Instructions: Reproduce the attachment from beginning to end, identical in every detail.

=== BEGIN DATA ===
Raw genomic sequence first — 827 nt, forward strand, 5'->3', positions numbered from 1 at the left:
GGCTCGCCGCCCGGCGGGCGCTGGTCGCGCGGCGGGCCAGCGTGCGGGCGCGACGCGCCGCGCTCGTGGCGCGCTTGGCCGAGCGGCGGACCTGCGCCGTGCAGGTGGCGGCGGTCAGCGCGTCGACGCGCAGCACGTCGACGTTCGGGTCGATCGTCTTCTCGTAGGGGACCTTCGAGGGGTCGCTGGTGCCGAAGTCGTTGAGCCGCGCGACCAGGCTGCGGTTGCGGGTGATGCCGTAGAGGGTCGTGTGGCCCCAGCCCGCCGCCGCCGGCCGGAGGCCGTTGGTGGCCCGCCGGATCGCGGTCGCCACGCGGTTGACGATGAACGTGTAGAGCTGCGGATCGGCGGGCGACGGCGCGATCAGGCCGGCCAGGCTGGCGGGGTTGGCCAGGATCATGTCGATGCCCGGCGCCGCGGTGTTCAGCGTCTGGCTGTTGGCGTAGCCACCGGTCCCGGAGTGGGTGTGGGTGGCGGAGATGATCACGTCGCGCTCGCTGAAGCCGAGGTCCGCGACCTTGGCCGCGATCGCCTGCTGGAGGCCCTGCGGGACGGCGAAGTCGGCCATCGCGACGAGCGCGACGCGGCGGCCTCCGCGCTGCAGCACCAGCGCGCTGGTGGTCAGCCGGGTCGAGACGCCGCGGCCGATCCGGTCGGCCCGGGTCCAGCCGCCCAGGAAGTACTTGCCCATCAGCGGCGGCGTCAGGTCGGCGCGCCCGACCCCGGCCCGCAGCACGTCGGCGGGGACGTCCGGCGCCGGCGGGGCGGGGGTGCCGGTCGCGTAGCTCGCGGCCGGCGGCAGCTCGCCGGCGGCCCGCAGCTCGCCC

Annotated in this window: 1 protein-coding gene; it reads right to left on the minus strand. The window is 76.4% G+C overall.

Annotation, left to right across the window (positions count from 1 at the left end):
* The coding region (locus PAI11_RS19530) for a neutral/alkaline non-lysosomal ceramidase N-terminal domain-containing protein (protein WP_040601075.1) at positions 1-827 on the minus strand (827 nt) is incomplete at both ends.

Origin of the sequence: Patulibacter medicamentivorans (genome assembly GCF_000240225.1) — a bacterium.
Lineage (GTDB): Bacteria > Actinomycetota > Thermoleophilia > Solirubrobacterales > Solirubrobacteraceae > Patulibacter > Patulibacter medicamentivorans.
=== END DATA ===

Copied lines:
Raw genomic sequence first — 827 nt, forward strand, 5'->3', positions numbered from 1 at the left:
GGCTCGCCGCCCGGCGGGCGCTGGTCGCGCGGCGGGCCAGCGTGCGGGCGCGACGCGCCGCGCTCGTGGCGCGCTTGGCCGAGCGGCGGACCTGCGCCGTGCAGGTGGCGGCGGTCAGCGCGTCGACGCGCAGCACGTCGACGTTCGGGTCGATCGTCTTCTCGTAGGGGACCTTCGAGGGGTCGCTGGTGCCGAAGTCGTTGAGCCGCGCGACCAGGCTGCGGTTGCGGGTGATGCCGTAGAGGGTCGTGTGGCCCCAGCCCGCCGCCGCCGGCCGGAGGCCGTTGGTGGCCCGCCGGATCGCGGTCGCCACGCGGTTGACGATGAACGTGTAGAGCTGCGGATCGGCGGGCGACGGCGCGATCAGGCCGGCCAGGCTGGCGGGGTTGGCCAGGATCATGTCGATGCCCGGCGCCGCGGTGTTCAGCGTCTGGCTGTTGGCGTAGCCACCGGTCCCGGAGTGGGTGTGGGTGGCGGAGATGATCACGTCGCGCTCGCTGAAGCCGAGGTCCGCGACCTTGGCCGCGATCGCCTGCTGGAGGCCCTGCGGGACGGCGAAGTCGGCCATCGCGACGAGCGCGACGCGGCGGCCTCCGCGCTGCAGCACCAGCGCGCTGGTGGTCAGCCGGGTCGAGACGCCGCGGCCGATCCGGTCGGCCCGGGTCCAGCCGCCCAGGAAGTACTTGCCCATCAGCGGCGGCGTCAGGTCGGCGCGCCCGACCCCGGCCCGCAGCACGTCGGCGGGGACGTCCGGCGCCGGCGGGGCGGGGGTGCCGGTCGCGTAGCTCGCGGCCGGCGGCAGCTCGCCGGCGGCCCGCAGCTCGCCC

Annotated in this window: 1 protein-coding gene; it reads right to left on the minus strand. The window is 76.4% G+C overall.

Annotation, left to right across the window (positions count from 1 at the left end):
* The coding region (locus PAI11_RS19530) for a neutral/alkaline non-lysosomal ceramidase N-terminal domain-containing protein (protein WP_040601075.1) at positions 1-827 on the minus strand (827 nt) is incomplete at both ends.

Origin of the sequence: Patulibacter medicamentivorans (genome assembly GCF_000240225.1) — a bacterium.
Lineage (GTDB): Bacteria > Actinomycetota > Thermoleophilia > Solirubrobacterales > Solirubrobacteraceae > Patulibacter > Patulibacter medicamentivorans.